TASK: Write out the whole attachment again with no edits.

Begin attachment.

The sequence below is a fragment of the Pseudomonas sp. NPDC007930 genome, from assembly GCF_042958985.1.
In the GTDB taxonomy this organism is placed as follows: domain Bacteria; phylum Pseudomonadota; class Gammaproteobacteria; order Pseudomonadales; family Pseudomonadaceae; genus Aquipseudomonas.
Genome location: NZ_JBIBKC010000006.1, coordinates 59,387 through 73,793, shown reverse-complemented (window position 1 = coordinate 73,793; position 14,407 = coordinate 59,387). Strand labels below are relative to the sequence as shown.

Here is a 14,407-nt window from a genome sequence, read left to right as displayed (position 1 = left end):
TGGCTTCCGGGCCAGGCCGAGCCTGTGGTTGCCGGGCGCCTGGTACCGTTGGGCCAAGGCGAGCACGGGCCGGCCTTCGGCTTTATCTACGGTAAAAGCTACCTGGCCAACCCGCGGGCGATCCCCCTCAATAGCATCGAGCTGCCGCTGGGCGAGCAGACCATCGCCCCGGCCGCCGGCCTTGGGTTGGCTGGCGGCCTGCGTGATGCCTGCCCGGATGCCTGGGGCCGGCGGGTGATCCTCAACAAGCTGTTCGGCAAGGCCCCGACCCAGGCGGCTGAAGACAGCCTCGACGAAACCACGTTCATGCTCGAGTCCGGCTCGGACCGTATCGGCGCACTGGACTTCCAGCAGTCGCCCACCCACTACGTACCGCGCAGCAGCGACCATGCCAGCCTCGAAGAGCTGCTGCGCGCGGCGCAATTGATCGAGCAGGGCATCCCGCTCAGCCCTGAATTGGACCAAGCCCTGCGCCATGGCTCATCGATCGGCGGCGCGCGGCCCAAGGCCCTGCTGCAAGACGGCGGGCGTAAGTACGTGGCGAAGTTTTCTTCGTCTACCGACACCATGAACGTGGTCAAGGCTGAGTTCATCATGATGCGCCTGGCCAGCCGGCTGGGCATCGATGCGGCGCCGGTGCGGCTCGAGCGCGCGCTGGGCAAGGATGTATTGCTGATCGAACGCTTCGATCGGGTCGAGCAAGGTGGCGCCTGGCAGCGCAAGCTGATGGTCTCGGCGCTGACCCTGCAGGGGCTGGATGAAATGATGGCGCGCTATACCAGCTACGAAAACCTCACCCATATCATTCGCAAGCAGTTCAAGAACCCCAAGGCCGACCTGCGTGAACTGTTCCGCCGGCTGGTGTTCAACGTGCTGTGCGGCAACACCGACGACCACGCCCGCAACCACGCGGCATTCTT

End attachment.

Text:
The sequence below is a fragment of the Pseudomonas sp. NPDC007930 genome, from assembly GCF_042958985.1.
In the GTDB taxonomy this organism is placed as follows: domain Bacteria; phylum Pseudomonadota; class Gammaproteobacteria; order Pseudomonadales; family Pseudomonadaceae; genus Aquipseudomonas.
Genome location: NZ_JBIBKC010000006.1, coordinates 59,387 through 73,793, shown reverse-complemented (window position 1 = coordinate 73,793; position 14,407 = coordinate 59,387). Strand labels below are relative to the sequence as shown.

Here is a 14,407-nt window from a genome sequence, read left to right as displayed (position 1 = left end):
TGGCTTCCGGGCCAGGCCGAGCCTGTGGTTGCCGGGCGCCTGGTACCGTTGGGCCAAGGCGAGCACGGGCCGGCCTTCGGCTTTATCTACGGTAAAAGCTACCTGGCCAACCCGCGGGCGATCCCCCTCAATAGCATCGAGCTGCCGCTGGGCGAGCAGACCATCGCCCCGGCCGCCGGCCTTGGGTTGGCTGGCGGCCTGCGTGATGCCTGCCCGGATGCCTGGGGCCGGCGGGTGATCCTCAACAAGCTGTTCGGCAAGGCCCCGACCCAGGCGGCTGAAGACAGCCTCGACGAAACCACGTTCATGCTCGAGTCCGGCTCGGACCGTATCGGCGCACTGGACTTCCAGCAGTCGCCCACCCACTACGTACCGCGCAGCAGCGACCATGCCAGCCTCGAAGAGCTGCTGCGCGCGGCGCAATTGATCGAGCAGGGCATCCCGCTCAGCCCTGAATTGGACCAAGCCCTGCGCCATGGCTCATCGATCGGCGGCGCGCGGCCCAAGGCCCTGCTGCAAGACGGCGGGCGTAAGTACGTGGCGAAGTTTTCTTCGTCTACCGACACCATGAACGTGGTCAAGGCTGAGTTCATCATGATGCGCCTGGCCAGCCGGCTGGGCATCGATGCGGCGCCGGTGCGGCTCGAGCGCGCGCTGGGCAAGGATGTATTGCTGATCGAACGCTTCGATCGGGTCGAGCAAGGTGGCGCCTGGCAGCGCAAGCTGATGGTCTCGGCGCTGACCCTGCAGGGGCTGGATGAAATGATGGCGCGCTATACCAGCTACGAAAACCTCACCCATATCATTCGCAAGCAGTTCAAGAACCCCAAGGCCGACCTGCGTGAACTGTTCCGCCGGCTGGTGTTCAACGTGCTGTGCGGCAACACCGACGACCACGCCCGCAACCACGCGGCATTCTT